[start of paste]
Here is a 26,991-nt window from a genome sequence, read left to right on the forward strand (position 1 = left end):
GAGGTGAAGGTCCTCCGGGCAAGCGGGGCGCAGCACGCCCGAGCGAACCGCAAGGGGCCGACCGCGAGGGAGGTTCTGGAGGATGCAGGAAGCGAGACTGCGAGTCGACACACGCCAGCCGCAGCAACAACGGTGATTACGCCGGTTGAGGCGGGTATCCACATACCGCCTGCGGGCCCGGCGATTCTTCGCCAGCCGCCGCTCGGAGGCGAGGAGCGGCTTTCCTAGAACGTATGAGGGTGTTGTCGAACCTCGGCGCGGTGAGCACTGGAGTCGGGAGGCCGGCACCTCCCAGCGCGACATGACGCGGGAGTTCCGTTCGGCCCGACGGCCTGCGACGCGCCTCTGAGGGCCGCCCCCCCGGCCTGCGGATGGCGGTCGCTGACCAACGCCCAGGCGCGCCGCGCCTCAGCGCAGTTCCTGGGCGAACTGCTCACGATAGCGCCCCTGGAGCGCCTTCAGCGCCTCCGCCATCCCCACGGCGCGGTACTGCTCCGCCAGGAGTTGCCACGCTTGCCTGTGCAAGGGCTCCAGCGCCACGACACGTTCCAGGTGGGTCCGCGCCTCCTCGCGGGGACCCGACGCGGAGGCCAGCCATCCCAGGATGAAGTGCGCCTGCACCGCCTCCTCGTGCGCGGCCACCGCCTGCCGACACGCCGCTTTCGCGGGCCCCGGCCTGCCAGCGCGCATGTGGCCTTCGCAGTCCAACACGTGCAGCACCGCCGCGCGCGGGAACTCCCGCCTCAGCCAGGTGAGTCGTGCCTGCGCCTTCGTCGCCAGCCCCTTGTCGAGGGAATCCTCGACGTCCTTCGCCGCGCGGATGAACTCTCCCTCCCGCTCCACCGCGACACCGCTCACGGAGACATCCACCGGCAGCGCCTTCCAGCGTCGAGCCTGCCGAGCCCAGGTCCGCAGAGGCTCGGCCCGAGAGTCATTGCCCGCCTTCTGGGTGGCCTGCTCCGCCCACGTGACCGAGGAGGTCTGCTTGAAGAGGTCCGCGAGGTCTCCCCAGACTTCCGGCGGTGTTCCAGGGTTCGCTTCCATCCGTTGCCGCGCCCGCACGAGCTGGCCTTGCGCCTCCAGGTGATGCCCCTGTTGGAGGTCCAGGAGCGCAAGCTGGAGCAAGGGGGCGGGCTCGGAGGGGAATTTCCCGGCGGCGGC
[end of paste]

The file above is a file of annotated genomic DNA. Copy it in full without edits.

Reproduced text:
Here is a 26,991-nt window from a genome sequence, read left to right on the forward strand (position 1 = left end):
GAGGTGAAGGTCCTCCGGGCAAGCGGGGCGCAGCACGCCCGAGCGAACCGCAAGGGGCCGACCGCGAGGGAGGTTCTGGAGGATGCAGGAAGCGAGACTGCGAGTCGACACACGCCAGCCGCAGCAACAACGGTGATTACGCCGGTTGAGGCGGGTATCCACATACCGCCTGCGGGCCCGGCGATTCTTCGCCAGCCGCCGCTCGGAGGCGAGGAGCGGCTTTCCTAGAACGTATGAGGGTGTTGTCGAACCTCGGCGCGGTGAGCACTGGAGTCGGGAGGCCGGCACCTCCCAGCGCGACATGACGCGGGAGTTCCGTTCGGCCCGACGGCCTGCGACGCGCCTCTGAGGGCCGCCCCCCCGGCCTGCGGATGGCGGTCGCTGACCAACGCCCAGGCGCGCCGCGCCTCAGCGCAGTTCCTGGGCGAACTGCTCACGATAGCGCCCCTGGAGCGCCTTCAGCGCCTCCGCCATCCCCACGGCGCGGTACTGCTCCGCCAGGAGTTGCCACGCTTGCCTGTGCAAGGGCTCCAGCGCCACGACACGTTCCAGGTGGGTCCGCGCCTCCTCGCGGGGACCCGACGCGGAGGCCAGCCATCCCAGGATGAAGTGCGCCTGCACCGCCTCCTCGTGCGCGGCCACCGCCTGCCGACACGCCGCTTTCGCGGGCCCCGGCCTGCCAGCGCGCATGTGGCCTTCGCAGTCCAACACGTGCAGCACCGCCGCGCGCGGGAACTCCCGCCTCAGCCAGGTGAGTCGTGCCTGCGCCTTCGTCGCCAGCCCCTTGTCGAGGGAATCCTCGACGTCCTTCGCCGCGCGGATGAACTCTCCCTCCCGCTCCACCGCGACACCGCTCACGGAGACATCCACCGGCAGCGCCTTCCAGCGTCGAGCCTGCCGAGCCCAGGTCCGCAGAGGCTCGGCCCGAGAGTCATTGCCCGCCTTCTGGGTGGCCTGCTCCGCCCACGTGACCGAGGAGGTCTGCTTGAAGAGGTCCGCGAGGTCTCCCCAGACTTCCGGCGGTGTTCCAGGGTTCGCTTCCATCCGTTGCCGCGCCCGCACGAGCTGGCCTTGCGCCTCCAGGTGATGCCCCTGTTGGAGGTCCAGGAGCGCAAGCTGGAGCAAGGGGGCGGGCTCGGAGGGGAATTTCCCGGCGGCGGC